The Historical Precedent
As I hinted above, we’ve been down this road before. The Pure Food and Drug Act of 1906 was passed by Congress to deal with a remarkably similar set of deceptive business practices. The problem back in 1906 was foods and drugs that were sold with misleading labels, or without labels at all.
The 1906 Act required that every drug sold in the United States be delivered to the consumer in a package that states the strength, quality, and purity of the drug if they differed from accepted standards. The dose of the drug had to be clearly printed on the outside of the package. A number of ingredients that tended to accompany nineteenth century patent medicines-substances like alcohol, codeine, and cannabis-had to be clearly disclosed as well.
In the case of food, the Act required that labels explicitly mention any artificial colors and flavors-after 1906, you couldn’t sell something called “orange soda” unless it had flavoring that came from genuine oranges. Otherwise you were selling “imitation” or “artificial” orange soda. And every bottle, box, and bag of food needed to clearly indicate the precise weight of the food that was inside the container.
The Pure Food and Drug Act was successful for many reasons. Forcing manufacturers to disclose what was in their products allowed consumers to avoid products that contained things they didn’t want to ingest. For example, many of the snake-oil tonics distributed at the end of the nineteenth century contained significant doses of addictive drugs like codeine or cocaine. Forcing to disclose these drugs on the product’s label, along with a warning that said “may be habit forming,” made it possible for consumers to make informed decisions. Labeling also empowered scientists and eventually consumer groups to check the product makers’ claims. Mandatory labeling put pressure on manufacturers to remove the most objectionable ingredients-a process that continues to this day. Finally, the labels provided additional evidence to lawmakers that was used to justify the crafting of additional legislation.
The parallels between nineteenth century adulterated food products and twenty-first century adulterated software is uncanny. Just as some tonics claimed to do one thing (like grow hair) when they actually did another (made the user intoxicated and chemically dependent on codeine), today we have software that claims to do one thing (set the time of your PC) and actually does another thing (displays ads when you visit particular websites).
So what would a Pure Software Act look like? Judging from 1906 legislation, the best results are likely to come from requiring labels that would directly address the issue of deception. The new law would therefore require that software identify itself as such: no more hidden programs that silently install themselves and then run without any visible evidence. The Pure Software Act would make it illegal for programs to run without revealing themselves though the standard means used by the host operating system. And the Act would require that programs have an “uninstall” feature-or else make it very plain that they do not.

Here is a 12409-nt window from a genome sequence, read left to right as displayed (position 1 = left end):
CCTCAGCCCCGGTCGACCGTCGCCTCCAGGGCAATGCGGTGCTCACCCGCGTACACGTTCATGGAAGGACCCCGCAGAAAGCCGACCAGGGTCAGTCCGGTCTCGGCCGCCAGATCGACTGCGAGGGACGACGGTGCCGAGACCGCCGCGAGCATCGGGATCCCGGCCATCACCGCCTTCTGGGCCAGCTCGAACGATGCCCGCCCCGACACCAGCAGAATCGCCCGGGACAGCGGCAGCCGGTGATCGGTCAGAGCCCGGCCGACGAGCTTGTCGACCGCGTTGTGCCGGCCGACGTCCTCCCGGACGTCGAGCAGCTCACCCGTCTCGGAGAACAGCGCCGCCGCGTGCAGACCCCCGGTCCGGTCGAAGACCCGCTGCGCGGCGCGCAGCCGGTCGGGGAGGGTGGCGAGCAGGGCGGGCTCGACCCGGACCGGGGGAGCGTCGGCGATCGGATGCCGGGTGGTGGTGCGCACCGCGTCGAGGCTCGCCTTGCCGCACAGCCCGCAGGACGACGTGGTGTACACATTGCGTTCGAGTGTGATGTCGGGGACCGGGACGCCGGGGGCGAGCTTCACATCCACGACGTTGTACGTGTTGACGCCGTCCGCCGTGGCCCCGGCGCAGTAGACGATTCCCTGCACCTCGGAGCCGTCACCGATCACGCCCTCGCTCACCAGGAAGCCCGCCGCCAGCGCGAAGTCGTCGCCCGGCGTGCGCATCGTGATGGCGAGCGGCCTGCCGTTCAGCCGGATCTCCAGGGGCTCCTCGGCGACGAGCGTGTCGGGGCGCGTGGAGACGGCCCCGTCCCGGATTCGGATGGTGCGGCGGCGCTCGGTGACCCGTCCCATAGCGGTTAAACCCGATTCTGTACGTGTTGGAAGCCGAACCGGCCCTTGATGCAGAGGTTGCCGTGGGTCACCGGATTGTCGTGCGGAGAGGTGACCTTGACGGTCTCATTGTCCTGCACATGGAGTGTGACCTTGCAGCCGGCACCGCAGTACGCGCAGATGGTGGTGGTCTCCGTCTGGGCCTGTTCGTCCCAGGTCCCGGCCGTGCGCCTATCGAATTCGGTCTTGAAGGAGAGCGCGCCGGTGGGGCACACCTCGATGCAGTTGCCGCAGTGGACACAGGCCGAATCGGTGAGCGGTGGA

Documenting a program’s installation and providing for its removal is just the start. The Pure Software Act would require that the Federal Trade Commission identify specific practices of software that would have to be explicitly revealed when the programs are distributed and run. Instead of letting companies hide the features of their software with obscurely written legalese buried in click-through license agreements, the legislation would require that the disclosure be made in the form of easy-to-understand icons that could be clicked on for additional information. Clicking on the icon would bring up further explanatory text-perhaps from a website maintained by the Federal Trade Commission. The icons could also be displayed in other places. Under Windows, for example, the Task Manager and the Add/Remove control panel could both display the mandated behavior icons alongside the program’s application icon.
A Modest Proposal
To make my proposal more concrete, I’ve come up with a list of program behaviors that would have to be disclosed, and some representative icons. These icons (created by TechnologyReview.com senior graphic designer Matthew Bouchard) are just samples to illustrate the concept. Actual government-mandated icons would be developed by a team of professionals with expertise in human computer interface, tested on focus groups, and put up for public comment. But these icons are useful to convey the general idea and to start discussion.
Hook: Runs at Boot
|Dial: Places a Phone Call|